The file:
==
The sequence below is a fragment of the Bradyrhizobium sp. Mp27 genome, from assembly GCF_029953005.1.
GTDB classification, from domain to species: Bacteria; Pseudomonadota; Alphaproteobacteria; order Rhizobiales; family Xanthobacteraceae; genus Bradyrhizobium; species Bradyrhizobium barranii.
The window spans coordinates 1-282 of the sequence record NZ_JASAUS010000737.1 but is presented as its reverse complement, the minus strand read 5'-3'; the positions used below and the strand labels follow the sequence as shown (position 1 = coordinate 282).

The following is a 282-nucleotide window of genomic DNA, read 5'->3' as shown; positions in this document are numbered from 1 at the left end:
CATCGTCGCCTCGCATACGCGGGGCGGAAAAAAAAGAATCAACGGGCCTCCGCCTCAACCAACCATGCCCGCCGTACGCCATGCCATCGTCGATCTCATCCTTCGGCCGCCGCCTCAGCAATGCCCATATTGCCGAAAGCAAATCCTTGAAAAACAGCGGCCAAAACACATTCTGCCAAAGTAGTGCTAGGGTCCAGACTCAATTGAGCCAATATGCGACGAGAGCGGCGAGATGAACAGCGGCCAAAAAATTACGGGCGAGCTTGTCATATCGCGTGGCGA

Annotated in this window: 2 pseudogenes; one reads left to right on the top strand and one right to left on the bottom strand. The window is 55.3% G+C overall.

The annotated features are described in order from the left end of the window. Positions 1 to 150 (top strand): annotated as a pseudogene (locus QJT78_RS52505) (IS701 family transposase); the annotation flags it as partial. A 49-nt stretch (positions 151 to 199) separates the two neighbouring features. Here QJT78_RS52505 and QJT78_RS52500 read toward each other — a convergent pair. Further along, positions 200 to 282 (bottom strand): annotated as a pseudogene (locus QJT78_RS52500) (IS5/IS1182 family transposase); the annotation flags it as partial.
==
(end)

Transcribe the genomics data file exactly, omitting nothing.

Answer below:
The sequence below is a fragment of the Bradyrhizobium sp. Mp27 genome, from assembly GCF_029953005.1.
GTDB classification, from domain to species: Bacteria; Pseudomonadota; Alphaproteobacteria; order Rhizobiales; family Xanthobacteraceae; genus Bradyrhizobium; species Bradyrhizobium barranii.
The window spans coordinates 1-282 of the sequence record NZ_JASAUS010000737.1 but is presented as its reverse complement, the minus strand read 5'-3'; the positions used below and the strand labels follow the sequence as shown (position 1 = coordinate 282).

The following is a 282-nucleotide window of genomic DNA, read 5'->3' as shown; positions in this document are numbered from 1 at the left end:
CATCGTCGCCTCGCATACGCGGGGCGGAAAAAAAAGAATCAACGGGCCTCCGCCTCAACCAACCATGCCCGCCGTACGCCATGCCATCGTCGATCTCATCCTTCGGCCGCCGCCTCAGCAATGCCCATATTGCCGAAAGCAAATCCTTGAAAAACAGCGGCCAAAACACATTCTGCCAAAGTAGTGCTAGGGTCCAGACTCAATTGAGCCAATATGCGACGAGAGCGGCGAGATGAACAGCGGCCAAAAAATTACGGGCGAGCTTGTCATATCGCGTGGCGA

Annotated in this window: 2 pseudogenes; one reads left to right on the top strand and one right to left on the bottom strand. The window is 55.3% G+C overall.

The annotated features are described in order from the left end of the window. Positions 1 to 150 (top strand): annotated as a pseudogene (locus QJT78_RS52505) (IS701 family transposase); the annotation flags it as partial. A 49-nt stretch (positions 151 to 199) separates the two neighbouring features. Here QJT78_RS52505 and QJT78_RS52500 read toward each other — a convergent pair. Further along, positions 200 to 282 (bottom strand): annotated as a pseudogene (locus QJT78_RS52500) (IS5/IS1182 family transposase); the annotation flags it as partial.